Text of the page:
Beefeaters (or Yeoman Warders, to give them their proper name) aren't just a great selfie opportunity for eager tourists. They've been guarding the Tower of London since the 15th century. We found out exactly what it takes to get your hands on one of those snazzy jackets.
What do you need on your CV?
Luckily for the Crown Jewels, those applying for Beefeater jobs must meet high standards.
In order to qualify as a Yeoman Warder any candidate must have served for at least 22 years in the armed forces, be a former warrant officer or senior non commissioned, plus hold the Long Service and Good Conduct medal. So that's most of us mere mortals already out of the running then.
Wannabe Beefeaters needn't apply as soon as they've left the military, and in fact, other work experience can also be useful. Today's Yeoman Warders come from a broad range of career backgrounds on top of their forces service. Those eligible to apply should do so via the Historic Royal Palaces website.
An interest in history and royal genealogy is advantageous (for obvious reasons) and as Beefeaters work at a London icon — and one of the UK’s most famous landmarks — it's no good being camera shy.
Do you have to be a white male?
Today, the Tower is especially interested in diversifying its workforce; it took until 2006 to appoint the first female Yeoman Warder. A recent job vacancy says: "We particularly welcome applications from Black, Asian and Minority Ethnic (BAME) candidates as these groups are currently under represented in our workforce."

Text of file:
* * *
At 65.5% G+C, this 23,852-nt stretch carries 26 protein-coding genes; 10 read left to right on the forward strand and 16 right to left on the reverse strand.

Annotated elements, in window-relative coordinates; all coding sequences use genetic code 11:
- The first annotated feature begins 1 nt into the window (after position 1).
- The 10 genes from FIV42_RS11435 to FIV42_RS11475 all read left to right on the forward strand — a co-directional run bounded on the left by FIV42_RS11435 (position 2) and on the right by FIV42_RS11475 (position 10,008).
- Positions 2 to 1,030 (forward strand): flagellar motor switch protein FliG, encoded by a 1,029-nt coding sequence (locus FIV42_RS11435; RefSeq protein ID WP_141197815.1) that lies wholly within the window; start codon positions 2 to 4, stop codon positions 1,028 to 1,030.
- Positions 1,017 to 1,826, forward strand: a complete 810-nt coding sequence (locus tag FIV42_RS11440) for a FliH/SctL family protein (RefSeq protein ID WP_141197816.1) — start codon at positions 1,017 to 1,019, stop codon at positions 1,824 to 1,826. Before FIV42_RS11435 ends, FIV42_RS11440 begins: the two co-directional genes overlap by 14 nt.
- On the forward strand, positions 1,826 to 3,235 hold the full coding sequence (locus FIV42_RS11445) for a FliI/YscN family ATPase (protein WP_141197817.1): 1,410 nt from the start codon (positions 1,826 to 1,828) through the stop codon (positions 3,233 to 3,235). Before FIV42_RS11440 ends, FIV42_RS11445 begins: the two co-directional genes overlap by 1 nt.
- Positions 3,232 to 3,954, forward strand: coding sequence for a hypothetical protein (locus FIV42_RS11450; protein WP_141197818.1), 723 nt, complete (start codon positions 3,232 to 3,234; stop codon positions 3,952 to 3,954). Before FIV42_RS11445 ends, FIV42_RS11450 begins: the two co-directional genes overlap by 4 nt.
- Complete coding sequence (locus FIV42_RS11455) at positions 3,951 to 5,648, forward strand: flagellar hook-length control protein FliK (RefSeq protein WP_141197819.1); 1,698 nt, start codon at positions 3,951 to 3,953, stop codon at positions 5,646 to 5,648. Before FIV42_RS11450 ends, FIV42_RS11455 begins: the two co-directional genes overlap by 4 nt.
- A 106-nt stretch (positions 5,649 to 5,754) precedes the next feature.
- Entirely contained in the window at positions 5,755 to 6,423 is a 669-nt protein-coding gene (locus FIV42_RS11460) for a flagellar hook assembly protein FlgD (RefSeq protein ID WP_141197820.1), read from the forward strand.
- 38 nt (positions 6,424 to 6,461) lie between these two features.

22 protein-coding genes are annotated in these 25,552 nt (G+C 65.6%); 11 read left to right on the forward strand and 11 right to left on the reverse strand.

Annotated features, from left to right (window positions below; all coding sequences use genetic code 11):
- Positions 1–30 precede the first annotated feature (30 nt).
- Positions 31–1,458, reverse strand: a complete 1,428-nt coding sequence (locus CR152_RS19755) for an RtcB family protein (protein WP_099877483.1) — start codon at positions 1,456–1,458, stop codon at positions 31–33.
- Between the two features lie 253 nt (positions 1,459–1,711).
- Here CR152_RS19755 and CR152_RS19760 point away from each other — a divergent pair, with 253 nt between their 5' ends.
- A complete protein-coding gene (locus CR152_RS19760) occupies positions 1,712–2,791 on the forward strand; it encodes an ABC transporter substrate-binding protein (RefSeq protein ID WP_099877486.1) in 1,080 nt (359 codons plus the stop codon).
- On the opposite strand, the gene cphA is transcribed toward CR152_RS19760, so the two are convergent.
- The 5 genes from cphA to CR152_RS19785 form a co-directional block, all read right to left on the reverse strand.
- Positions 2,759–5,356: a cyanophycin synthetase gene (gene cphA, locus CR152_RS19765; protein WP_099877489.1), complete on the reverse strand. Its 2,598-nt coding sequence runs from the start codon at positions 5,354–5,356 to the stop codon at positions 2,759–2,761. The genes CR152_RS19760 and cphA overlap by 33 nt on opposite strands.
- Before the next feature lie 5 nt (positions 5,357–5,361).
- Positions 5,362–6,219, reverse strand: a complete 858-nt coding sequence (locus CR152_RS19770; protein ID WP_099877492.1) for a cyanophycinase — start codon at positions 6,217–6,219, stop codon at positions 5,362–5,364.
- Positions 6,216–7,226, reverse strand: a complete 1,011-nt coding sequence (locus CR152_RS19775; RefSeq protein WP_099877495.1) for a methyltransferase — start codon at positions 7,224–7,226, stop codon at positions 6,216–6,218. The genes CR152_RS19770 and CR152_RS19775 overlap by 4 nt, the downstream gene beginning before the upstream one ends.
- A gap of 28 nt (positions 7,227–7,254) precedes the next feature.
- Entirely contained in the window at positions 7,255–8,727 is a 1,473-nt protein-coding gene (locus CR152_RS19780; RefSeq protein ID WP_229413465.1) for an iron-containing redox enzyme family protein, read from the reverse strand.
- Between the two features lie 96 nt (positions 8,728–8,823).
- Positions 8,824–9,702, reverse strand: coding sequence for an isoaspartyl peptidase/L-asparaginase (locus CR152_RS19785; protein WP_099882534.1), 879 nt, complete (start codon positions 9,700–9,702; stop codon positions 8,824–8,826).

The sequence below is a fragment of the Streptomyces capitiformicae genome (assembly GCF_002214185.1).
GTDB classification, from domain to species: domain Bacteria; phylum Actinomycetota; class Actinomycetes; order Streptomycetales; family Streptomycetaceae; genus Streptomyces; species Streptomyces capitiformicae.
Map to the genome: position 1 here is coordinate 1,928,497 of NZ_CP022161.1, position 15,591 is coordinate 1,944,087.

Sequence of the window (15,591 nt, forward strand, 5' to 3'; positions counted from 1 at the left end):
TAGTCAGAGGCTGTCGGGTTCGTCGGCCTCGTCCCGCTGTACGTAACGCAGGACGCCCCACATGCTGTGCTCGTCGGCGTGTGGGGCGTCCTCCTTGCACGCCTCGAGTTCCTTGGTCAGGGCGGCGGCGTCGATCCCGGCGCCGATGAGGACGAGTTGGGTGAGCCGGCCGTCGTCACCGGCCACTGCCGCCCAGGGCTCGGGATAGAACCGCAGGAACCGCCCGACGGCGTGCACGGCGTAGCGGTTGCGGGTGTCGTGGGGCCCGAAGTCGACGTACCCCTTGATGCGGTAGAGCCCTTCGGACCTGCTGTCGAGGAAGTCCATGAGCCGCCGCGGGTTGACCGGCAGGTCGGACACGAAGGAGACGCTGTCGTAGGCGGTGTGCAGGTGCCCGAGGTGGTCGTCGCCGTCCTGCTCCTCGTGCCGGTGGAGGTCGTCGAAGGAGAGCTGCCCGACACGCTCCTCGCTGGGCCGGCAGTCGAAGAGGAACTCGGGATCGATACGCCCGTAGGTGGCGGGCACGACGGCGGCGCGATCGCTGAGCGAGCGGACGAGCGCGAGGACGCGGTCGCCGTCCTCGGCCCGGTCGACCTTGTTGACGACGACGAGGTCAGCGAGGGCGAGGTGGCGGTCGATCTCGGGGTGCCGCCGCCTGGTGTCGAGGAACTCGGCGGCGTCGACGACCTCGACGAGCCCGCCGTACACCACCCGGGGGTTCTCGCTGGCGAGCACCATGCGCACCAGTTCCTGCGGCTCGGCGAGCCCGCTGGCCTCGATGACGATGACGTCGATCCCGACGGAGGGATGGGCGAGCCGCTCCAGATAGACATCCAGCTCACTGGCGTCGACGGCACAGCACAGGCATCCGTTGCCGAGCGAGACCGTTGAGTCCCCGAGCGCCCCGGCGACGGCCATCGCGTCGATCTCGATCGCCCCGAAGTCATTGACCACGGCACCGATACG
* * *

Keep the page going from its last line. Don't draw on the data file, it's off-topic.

What does a Beefeater interview look like?
Sadly, no beef-eating contests are involved.
There is a briefing day for the first round of applicants, then a second interview to select the right person/people for the role.
The Tower looks for good communicators who can bring the history and stories of the place to life, and those who enjoy meeting new people every day; an essential part of the role is giving famous Yeoman Warder tours. The ability to spin a good yarn, then, is essential.
What does a Beefeater actually do?
Plenty. Each Yeoman Warder must learn "the story" — covering over 900 years of the Tower's history — word-for-word, by heart within six months of passing their probation and being sworn in.
There are a total of 37 duties for the Beefeaters, including security, welcoming visitors to the Tower and various ceremonial duties (such as the Ceremony of the Keys).
A castle with council tax
Yeoman Warders have been the guarding of the Tower of London and all things within it for a long time; they can trace their ancestry, at least indirectly, to the garrisons who've manned the Tower of London since the reign of William the Conqueror. Most famously they have been responsible for the supervision and care of state prisoners.
As such, they are central to life at the Tower, and live with their families live in accommodation inside the fortress, paying council tax and a percentage of their salary as rent. It's not flash city living: some of the lodgings date back to the 13th century.
But how many Londoners can say they've got a riverside pad overlooking Tower Bridge?